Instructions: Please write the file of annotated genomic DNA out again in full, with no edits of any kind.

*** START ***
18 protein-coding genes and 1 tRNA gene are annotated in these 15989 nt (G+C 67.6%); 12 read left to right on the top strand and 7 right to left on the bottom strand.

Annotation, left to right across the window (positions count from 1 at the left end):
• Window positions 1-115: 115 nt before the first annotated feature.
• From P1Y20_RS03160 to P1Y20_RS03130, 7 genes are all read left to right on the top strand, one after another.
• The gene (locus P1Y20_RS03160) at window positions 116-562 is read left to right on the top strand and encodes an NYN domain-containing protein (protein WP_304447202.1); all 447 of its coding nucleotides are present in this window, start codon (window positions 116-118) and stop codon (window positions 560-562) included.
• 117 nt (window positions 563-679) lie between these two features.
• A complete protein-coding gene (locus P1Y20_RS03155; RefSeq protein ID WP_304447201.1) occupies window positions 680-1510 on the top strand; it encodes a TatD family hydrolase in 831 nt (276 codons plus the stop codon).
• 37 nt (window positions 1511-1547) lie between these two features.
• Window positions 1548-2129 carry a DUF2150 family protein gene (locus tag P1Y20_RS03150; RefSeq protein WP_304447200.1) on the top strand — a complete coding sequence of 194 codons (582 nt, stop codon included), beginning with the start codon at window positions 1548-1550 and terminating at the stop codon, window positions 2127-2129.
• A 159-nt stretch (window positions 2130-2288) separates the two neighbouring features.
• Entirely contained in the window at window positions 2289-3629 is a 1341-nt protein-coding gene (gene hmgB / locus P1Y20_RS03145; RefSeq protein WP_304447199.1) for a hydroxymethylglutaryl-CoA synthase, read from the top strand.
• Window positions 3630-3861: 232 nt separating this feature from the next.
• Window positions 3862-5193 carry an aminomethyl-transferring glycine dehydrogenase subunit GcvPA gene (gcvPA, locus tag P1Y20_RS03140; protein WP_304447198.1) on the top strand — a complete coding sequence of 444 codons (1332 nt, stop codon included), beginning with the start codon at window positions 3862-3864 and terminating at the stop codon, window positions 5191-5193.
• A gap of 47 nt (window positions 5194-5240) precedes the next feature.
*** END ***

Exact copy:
18 protein-coding genes and 1 tRNA gene are annotated in these 15989 nt (G+C 67.6%); 12 read left to right on the top strand and 7 right to left on the bottom strand.

Annotation, left to right across the window (positions count from 1 at the left end):
• Window positions 1-115: 115 nt before the first annotated feature.
• From P1Y20_RS03160 to P1Y20_RS03130, 7 genes are all read left to right on the top strand, one after another.
• The gene (locus P1Y20_RS03160) at window positions 116-562 is read left to right on the top strand and encodes an NYN domain-containing protein (protein WP_304447202.1); all 447 of its coding nucleotides are present in this window, start codon (window positions 116-118) and stop codon (window positions 560-562) included.
• 117 nt (window positions 563-679) lie between these two features.
• A complete protein-coding gene (locus P1Y20_RS03155; RefSeq protein ID WP_304447201.1) occupies window positions 680-1510 on the top strand; it encodes a TatD family hydrolase in 831 nt (276 codons plus the stop codon).
• 37 nt (window positions 1511-1547) lie between these two features.
• Window positions 1548-2129 carry a DUF2150 family protein gene (locus tag P1Y20_RS03150; RefSeq protein WP_304447200.1) on the top strand — a complete coding sequence of 194 codons (582 nt, stop codon included), beginning with the start codon at window positions 1548-1550 and terminating at the stop codon, window positions 2127-2129.
• A 159-nt stretch (window positions 2130-2288) separates the two neighbouring features.
• Entirely contained in the window at window positions 2289-3629 is a 1341-nt protein-coding gene (gene hmgB / locus P1Y20_RS03145; RefSeq protein WP_304447199.1) for a hydroxymethylglutaryl-CoA synthase, read from the top strand.
• Window positions 3630-3861: 232 nt separating this feature from the next.
• Window positions 3862-5193 carry an aminomethyl-transferring glycine dehydrogenase subunit GcvPA gene (gcvPA, locus tag P1Y20_RS03140; protein WP_304447198.1) on the top strand — a complete coding sequence of 444 codons (1332 nt, stop codon included), beginning with the start codon at window positions 3862-3864 and terminating at the stop codon, window positions 5191-5193.
• A gap of 47 nt (window positions 5194-5240) precedes the next feature.